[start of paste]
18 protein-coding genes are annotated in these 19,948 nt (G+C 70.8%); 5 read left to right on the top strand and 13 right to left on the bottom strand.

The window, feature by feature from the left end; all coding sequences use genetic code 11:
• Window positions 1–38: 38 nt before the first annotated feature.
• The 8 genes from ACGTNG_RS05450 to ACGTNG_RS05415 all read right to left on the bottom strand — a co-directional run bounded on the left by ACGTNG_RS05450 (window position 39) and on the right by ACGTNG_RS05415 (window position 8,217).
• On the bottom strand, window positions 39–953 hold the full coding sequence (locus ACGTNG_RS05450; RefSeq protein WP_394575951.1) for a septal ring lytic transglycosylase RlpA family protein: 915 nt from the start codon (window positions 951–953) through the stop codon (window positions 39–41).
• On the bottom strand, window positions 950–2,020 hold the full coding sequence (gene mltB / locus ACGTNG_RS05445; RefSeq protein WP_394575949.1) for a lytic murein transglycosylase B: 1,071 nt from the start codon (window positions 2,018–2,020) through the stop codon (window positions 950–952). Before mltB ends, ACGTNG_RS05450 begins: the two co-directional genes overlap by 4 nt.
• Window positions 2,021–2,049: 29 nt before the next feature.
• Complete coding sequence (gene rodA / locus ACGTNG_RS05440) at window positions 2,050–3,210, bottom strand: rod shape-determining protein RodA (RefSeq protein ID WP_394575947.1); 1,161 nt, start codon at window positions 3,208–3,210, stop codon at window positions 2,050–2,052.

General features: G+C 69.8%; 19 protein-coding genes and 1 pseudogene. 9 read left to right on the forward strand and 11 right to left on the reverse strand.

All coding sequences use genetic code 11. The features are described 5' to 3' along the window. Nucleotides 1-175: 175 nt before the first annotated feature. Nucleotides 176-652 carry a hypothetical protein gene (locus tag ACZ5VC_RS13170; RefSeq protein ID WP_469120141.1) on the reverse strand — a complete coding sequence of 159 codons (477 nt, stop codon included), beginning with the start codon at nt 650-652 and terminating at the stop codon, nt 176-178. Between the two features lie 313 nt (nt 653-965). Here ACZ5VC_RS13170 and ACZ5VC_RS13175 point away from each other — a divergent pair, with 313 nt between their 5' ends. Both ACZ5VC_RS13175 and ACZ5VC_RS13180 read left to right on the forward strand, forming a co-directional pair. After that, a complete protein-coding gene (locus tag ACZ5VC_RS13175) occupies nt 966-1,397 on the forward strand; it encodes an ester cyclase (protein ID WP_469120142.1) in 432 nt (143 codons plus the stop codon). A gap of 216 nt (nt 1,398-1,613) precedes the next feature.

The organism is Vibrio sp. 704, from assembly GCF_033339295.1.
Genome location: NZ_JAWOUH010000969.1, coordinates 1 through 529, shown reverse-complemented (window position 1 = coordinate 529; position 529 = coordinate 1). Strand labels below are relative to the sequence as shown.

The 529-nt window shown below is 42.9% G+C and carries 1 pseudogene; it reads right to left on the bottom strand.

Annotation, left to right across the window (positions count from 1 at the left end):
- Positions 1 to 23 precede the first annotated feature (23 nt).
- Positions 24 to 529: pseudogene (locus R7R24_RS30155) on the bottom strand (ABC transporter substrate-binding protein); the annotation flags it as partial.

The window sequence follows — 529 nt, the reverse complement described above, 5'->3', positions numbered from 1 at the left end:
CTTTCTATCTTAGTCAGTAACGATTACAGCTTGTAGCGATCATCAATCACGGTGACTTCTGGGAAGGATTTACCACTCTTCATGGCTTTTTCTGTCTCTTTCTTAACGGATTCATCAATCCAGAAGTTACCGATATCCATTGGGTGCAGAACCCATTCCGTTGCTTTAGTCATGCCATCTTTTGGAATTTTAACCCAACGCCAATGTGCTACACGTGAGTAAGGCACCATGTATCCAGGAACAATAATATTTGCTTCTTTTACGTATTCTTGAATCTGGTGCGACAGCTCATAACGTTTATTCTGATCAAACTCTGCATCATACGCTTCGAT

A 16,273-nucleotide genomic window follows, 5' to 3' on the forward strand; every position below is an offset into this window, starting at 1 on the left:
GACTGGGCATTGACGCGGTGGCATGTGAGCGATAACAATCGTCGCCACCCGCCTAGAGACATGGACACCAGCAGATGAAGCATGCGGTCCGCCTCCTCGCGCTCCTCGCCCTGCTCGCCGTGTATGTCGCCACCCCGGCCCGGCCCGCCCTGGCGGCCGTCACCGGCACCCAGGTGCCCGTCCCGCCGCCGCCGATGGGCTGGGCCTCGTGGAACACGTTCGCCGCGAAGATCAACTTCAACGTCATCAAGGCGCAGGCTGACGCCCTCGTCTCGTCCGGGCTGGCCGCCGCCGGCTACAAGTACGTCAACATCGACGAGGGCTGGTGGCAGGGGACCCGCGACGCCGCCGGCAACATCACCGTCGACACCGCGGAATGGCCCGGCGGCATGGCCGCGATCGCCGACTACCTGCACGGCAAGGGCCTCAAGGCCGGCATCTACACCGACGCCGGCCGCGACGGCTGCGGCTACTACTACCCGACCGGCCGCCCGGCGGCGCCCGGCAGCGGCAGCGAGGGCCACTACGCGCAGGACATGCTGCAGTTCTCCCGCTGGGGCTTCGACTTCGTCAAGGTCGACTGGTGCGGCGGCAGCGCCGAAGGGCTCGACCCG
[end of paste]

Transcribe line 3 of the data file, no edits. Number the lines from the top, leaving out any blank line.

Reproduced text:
• Window positions 1–38: 38 nt before the first annotated feature.